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Afghan President Hopefuls Talk About Pakistan

Posted by on Saturday, March 22, 2014, 10:13
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Underscoring Pakistan’s key role in the fragile Afghan peace process, front-runners in the country’s upcoming presidential elections are unanimous in maintaining good relations with their eastern neighbour.

Dr Abdullah Abdullah

Dr Abdullah Abdullah

Presidential hopefuls in a series of live television debates, media interviews and campaign video messages have highlighted Pakistan’s importance as a neighbour and its strong position for possible political reconciliation and bilateral economic progress.

Former foreign minister and President Hamid Karzai’s political rival Dr Abdullah Abdullah in a live debate recently stressed that enhanced economic, trade and cultural relations can help build trust with Pakistan.

“It is important that we improve our relations with neighbouring countries, including the Islamic Republic of Pakistan, bearing in mind our national interests and common threats,” Abdullah said while speaking at a debate on Tolo TV along with other presidential candidates.

At the same time, he pointed out that “If Pakistan has still not concluded that extremism and terrorism are a threat to their safety, I think it will be making an irreversible mistake.”

Similarly, a former finance minister and one of the leading candidates, Dr Ashraf Ghani Ahmedzai, advocated close relations with Pakistan.

“The two countries must achieve the level of cooperation France and Germany reached after the Second World War,” Ahmedzai said at the same debate. He said he was happy that Pakistan has concluded that its own stability is interlinked with Afghanistan.

Dr Rasoul, who has served as a foreign minister in Karzai’s cabinet and also as his national security adviser, describes relations with Pakistan as a very significant foreign policy issue.

Talking to the BBC Pashto radio in Kabul this month, he said if elected to power, he will order a review of relations between the two countries and maintain a relationship based on mutual respect of each other’s sovereignty.

“If there is no peace in Afghanistan, there will be no peace in Pakistan. I will be willing to work with Pakistan to counter the challenges of terrorism and extremism faced by it,” he said.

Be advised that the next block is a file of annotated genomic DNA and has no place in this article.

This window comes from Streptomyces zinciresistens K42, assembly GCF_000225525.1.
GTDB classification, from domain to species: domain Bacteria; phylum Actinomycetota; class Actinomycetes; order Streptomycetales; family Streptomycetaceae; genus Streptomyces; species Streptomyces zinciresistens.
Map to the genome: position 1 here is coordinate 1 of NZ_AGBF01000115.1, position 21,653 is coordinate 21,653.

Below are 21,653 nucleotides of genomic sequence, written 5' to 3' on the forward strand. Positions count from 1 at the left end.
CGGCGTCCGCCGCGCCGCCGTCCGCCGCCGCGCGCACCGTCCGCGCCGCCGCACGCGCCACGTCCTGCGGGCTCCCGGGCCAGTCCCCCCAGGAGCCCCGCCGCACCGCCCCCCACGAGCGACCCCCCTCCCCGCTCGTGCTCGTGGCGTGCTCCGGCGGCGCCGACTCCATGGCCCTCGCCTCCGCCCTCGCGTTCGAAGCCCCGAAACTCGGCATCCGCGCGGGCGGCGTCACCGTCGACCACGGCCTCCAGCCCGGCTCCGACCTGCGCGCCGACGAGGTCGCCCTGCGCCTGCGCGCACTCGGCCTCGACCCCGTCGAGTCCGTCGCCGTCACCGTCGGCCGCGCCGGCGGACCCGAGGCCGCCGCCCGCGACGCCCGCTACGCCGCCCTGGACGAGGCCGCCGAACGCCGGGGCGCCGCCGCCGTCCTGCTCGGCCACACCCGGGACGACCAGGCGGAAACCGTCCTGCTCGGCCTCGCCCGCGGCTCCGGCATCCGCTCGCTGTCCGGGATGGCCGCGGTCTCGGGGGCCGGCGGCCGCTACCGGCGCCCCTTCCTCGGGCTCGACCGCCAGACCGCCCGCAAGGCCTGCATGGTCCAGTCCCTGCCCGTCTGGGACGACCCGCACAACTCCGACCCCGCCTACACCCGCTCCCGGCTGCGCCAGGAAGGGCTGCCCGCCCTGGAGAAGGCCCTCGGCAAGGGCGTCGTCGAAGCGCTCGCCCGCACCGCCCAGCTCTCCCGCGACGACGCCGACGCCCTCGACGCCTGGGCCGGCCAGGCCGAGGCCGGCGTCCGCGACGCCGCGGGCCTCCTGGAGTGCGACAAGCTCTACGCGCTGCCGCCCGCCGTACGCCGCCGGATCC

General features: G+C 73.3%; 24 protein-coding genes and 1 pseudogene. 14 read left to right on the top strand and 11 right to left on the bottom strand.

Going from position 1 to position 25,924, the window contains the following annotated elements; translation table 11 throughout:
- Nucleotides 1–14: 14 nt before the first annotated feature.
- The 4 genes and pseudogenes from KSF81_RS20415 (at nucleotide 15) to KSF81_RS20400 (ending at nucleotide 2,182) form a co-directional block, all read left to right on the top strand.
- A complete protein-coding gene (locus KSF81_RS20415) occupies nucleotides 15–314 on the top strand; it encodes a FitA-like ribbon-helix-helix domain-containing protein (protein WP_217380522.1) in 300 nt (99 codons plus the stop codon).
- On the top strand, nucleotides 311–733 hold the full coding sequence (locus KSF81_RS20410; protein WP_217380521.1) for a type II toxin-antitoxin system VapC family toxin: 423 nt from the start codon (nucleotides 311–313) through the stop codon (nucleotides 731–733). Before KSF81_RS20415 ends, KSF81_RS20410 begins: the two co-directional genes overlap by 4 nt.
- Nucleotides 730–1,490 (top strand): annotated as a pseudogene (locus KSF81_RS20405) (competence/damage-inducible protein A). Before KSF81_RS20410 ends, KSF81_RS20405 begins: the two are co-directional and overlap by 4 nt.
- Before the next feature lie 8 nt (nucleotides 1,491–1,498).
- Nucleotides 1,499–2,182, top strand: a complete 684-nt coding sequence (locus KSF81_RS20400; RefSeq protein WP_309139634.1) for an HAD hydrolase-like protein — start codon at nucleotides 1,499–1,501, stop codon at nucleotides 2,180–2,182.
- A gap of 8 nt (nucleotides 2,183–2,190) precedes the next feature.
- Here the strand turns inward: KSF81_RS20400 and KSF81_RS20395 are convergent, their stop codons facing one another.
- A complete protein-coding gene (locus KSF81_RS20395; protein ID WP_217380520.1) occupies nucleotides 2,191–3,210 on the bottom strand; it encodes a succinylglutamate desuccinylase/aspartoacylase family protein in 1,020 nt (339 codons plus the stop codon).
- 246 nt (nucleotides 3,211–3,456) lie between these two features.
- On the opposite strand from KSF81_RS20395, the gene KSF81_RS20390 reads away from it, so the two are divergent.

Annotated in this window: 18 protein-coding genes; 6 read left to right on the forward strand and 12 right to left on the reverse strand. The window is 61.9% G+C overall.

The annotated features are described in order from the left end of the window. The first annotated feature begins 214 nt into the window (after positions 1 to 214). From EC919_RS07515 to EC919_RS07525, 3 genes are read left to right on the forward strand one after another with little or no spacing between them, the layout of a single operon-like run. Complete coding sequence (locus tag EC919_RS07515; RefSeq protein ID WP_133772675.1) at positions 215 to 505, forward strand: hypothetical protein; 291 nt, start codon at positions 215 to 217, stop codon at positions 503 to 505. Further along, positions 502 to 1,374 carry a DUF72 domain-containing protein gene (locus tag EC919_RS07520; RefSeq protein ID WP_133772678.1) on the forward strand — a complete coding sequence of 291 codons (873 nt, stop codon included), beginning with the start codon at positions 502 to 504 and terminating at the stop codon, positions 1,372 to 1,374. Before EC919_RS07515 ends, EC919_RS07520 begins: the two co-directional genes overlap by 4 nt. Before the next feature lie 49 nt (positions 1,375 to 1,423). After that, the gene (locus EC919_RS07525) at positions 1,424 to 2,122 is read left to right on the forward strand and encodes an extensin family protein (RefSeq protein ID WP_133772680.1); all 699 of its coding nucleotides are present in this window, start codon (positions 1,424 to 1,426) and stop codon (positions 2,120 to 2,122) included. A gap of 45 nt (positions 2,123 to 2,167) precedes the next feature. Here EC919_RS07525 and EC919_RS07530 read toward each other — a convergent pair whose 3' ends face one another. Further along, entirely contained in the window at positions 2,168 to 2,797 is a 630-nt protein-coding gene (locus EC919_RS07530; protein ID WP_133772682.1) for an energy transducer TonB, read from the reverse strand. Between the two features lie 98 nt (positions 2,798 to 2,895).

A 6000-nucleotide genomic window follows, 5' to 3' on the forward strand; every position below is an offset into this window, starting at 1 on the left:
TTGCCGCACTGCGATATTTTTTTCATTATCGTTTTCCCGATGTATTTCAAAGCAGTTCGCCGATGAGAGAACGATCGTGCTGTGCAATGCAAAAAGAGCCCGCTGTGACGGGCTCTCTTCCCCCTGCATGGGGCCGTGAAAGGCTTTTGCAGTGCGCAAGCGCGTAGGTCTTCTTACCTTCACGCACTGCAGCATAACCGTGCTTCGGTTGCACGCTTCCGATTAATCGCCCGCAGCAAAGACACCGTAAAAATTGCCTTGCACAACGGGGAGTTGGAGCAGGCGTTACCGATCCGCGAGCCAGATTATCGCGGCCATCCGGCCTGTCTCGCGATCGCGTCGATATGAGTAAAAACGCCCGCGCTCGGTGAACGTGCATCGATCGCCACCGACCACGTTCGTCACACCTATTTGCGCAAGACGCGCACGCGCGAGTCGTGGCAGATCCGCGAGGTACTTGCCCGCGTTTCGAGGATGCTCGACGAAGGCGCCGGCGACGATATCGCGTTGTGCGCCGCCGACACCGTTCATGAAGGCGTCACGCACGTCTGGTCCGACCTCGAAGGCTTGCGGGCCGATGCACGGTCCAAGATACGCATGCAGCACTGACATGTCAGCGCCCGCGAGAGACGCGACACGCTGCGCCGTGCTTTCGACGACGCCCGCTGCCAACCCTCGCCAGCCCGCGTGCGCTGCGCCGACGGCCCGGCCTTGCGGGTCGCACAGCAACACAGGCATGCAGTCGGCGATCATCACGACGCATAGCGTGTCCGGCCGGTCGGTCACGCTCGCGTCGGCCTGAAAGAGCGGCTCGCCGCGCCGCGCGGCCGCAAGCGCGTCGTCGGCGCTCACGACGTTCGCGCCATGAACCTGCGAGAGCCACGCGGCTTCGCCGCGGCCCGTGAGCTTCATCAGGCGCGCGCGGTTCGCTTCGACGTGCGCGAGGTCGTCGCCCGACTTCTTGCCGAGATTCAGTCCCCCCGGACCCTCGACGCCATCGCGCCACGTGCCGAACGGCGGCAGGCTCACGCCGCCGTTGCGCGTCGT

Discussing the Durand Line

Although Pakistan insists the nearly 2,640-kilometre border between the two countries, known as the Durand Line, is a closed chapter, for Afghans it is still an important topic. Nevertheless, key presidential candidates have adopted a positive approach on the matter during their campaign and have avoided using it as a political tool.

“We must not turn the issue into a matter of dispute and conflict,” Abdullah said when asked about his take on the Durand Line.

Ghani is also cautious on the issue and has avoided saying anything controversial in a video released as part of his election campaign.

“I am hopeful that the people on both sides will resolve the issue with consensus,” he has stated.

The Northern Alliance, which has traditionally been critical of Pakistan, also has a logical approach on the border issue.

Ahmad Zia Masood, who is now a vice-presidential candidate with Zalmai Rasoul, wants an amicable solution to the issue. “The people of Afghanistan want to have a border that is recognised internationally,” he was quoted by a section of the Afghan media at a recent speech.

Karzai’s anti-Pakistan tirade continues

Although candidates have adopted a cautious approach towards Pakistan, the outgoing president still seems upset with Islamabad’s alleged meddling in its affairs as he did not spare the country during his speech at parliament last week.

On March 15, during his last address at parliament, Karzai accused Pakistan of harbouring the Taliban leadership and killing those who wanted to join the peace process, particularly those aligned with Taliban leader Agha Jan Mutasim. “We know that Taliban leaders are living peacefully in Pakistan and enjoy the state’s protection,” he said.

Afghan analysts believe the remarks were meant as a face saving move by Karzai over his failure to bring the Taliban to the negotiating table during his 12-year-rule as vast swathes of the country are under the Taliban control and their dark shadow looms over Kabul.

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